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Figures spark call for inquiry into 'alarming' levels of nurse suicide


The government has been urged to carry out an urgent inquiry into “hugely alarming” nurse suicide figures, amid claims their cries for help were “repeatedly” ignored. 

Latest data from the Office of National Statistics (ONS) shows more than 300 nurses in England and Wales took their own lives between 2011 and 2017.

“It is never inevitable and we must all redouble our efforts to support nursing staff”

Donna Kinnair 

While the figures were first released in October 2018, they were brought to light over the weekend by the national press, sparking calls for action from health leaders.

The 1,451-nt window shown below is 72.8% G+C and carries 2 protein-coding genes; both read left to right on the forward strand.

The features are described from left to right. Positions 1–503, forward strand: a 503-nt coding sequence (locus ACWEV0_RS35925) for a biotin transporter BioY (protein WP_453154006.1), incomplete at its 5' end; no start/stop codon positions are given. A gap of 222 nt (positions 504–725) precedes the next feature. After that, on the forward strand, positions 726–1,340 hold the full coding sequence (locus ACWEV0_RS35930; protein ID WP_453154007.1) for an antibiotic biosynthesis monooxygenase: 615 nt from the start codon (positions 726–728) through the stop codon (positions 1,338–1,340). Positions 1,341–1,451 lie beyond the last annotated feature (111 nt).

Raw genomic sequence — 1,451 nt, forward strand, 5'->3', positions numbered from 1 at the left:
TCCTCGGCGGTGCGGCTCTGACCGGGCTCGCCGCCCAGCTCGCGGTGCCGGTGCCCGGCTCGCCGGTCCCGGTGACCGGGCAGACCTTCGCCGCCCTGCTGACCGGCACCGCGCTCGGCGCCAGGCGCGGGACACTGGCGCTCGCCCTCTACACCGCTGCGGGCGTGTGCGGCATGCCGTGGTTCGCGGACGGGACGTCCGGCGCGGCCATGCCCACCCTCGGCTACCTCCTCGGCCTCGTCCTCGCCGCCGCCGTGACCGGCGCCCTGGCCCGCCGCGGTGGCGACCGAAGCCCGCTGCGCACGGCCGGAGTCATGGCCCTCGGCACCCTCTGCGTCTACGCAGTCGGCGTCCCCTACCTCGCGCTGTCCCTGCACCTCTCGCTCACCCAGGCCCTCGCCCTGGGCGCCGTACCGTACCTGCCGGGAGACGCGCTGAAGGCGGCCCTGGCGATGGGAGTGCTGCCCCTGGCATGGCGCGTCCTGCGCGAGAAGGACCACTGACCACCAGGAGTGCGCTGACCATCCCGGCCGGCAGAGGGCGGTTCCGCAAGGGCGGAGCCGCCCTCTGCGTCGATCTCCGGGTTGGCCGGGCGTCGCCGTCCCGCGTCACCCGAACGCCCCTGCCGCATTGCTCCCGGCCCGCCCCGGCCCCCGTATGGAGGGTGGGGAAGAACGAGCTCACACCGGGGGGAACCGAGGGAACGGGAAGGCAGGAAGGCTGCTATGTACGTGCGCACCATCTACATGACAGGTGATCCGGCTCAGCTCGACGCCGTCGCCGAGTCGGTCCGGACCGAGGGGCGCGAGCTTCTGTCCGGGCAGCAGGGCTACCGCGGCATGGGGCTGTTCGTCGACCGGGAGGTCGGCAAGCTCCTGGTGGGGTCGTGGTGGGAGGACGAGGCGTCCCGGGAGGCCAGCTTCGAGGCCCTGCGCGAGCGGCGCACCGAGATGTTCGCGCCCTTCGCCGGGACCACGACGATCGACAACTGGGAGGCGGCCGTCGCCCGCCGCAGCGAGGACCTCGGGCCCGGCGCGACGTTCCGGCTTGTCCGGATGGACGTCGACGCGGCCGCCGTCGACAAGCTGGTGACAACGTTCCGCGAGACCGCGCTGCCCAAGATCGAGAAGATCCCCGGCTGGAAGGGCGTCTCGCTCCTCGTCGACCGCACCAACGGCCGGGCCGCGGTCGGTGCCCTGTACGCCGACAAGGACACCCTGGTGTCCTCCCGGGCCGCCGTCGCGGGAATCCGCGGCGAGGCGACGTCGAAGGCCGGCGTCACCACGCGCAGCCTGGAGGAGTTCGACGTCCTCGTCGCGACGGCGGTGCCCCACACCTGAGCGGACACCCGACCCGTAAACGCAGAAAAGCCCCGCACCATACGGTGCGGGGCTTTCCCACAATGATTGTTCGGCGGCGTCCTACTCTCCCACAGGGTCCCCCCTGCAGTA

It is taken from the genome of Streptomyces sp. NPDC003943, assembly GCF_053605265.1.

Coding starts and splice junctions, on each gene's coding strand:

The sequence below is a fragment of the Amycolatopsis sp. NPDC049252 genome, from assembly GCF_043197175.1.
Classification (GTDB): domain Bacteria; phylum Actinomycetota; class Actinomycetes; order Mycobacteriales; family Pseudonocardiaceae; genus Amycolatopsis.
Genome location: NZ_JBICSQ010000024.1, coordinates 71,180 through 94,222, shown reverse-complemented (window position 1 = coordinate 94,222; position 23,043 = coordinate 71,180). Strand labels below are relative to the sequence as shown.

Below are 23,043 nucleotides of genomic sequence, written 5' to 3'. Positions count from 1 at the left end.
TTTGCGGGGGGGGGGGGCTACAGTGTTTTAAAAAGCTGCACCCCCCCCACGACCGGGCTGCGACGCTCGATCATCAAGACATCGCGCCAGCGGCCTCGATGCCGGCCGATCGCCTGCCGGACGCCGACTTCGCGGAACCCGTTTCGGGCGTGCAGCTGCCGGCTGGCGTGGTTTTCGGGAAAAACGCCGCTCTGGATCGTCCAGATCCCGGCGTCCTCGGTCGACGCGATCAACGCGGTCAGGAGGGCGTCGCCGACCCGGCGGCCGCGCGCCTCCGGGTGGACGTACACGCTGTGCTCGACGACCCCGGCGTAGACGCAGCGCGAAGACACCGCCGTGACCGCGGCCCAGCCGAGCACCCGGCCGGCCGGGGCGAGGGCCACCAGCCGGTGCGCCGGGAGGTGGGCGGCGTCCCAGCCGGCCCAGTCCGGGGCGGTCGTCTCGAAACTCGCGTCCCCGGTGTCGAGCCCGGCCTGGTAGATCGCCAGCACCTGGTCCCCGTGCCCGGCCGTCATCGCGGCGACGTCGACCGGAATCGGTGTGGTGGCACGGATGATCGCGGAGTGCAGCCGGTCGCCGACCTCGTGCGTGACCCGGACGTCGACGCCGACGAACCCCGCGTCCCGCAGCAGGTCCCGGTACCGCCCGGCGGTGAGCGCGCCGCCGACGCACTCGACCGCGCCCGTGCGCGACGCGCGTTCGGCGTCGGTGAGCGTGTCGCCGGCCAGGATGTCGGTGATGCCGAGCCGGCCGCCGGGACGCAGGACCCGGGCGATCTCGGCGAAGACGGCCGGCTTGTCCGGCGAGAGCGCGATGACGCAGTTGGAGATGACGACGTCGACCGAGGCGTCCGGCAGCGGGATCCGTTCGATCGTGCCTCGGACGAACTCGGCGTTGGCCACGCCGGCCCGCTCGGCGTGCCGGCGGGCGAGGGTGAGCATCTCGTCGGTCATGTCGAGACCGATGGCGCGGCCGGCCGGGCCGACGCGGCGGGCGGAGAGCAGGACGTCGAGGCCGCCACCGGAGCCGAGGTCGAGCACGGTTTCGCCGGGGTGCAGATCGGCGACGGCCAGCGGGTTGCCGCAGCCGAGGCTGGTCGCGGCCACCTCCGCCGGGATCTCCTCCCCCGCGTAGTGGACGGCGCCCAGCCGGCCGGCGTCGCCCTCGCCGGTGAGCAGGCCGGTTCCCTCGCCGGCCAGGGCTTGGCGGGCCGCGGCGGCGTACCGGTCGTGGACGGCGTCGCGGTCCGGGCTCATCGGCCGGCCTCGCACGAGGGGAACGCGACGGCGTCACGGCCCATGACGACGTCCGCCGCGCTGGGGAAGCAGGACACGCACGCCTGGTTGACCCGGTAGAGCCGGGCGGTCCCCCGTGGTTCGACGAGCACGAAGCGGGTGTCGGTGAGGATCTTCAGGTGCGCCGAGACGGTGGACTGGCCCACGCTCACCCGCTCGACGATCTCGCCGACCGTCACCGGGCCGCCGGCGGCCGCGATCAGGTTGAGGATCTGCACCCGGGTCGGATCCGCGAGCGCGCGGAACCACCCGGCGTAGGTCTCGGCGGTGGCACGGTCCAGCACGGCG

Previous research from the ONS showed the suicide rate among nurses was 23% higher than the national average, with female nurses at particularly high risk.

Dame Donna Kinnair, chief executive and general secretary of the Royal College of Nursing, said the government and NHS bodies should take a “detailed look” at the statistics and respond appropriately.

Royal College of Nursing

Source: Kate Stanworth

Dame Donna Kinnair

“These figures are a cause of great concern to the nursing profession,” said said. “Every life lost is heartbreaking for their friends, family and colleagues.

“It is never inevitable and we must all redouble our efforts to support nursing staff,” Dame Donna said.

She highlighted how nurses were under increasing pressure in their workplace but claimed they were “repeatedly” ignored by their employers when they raised concerns about their mental health.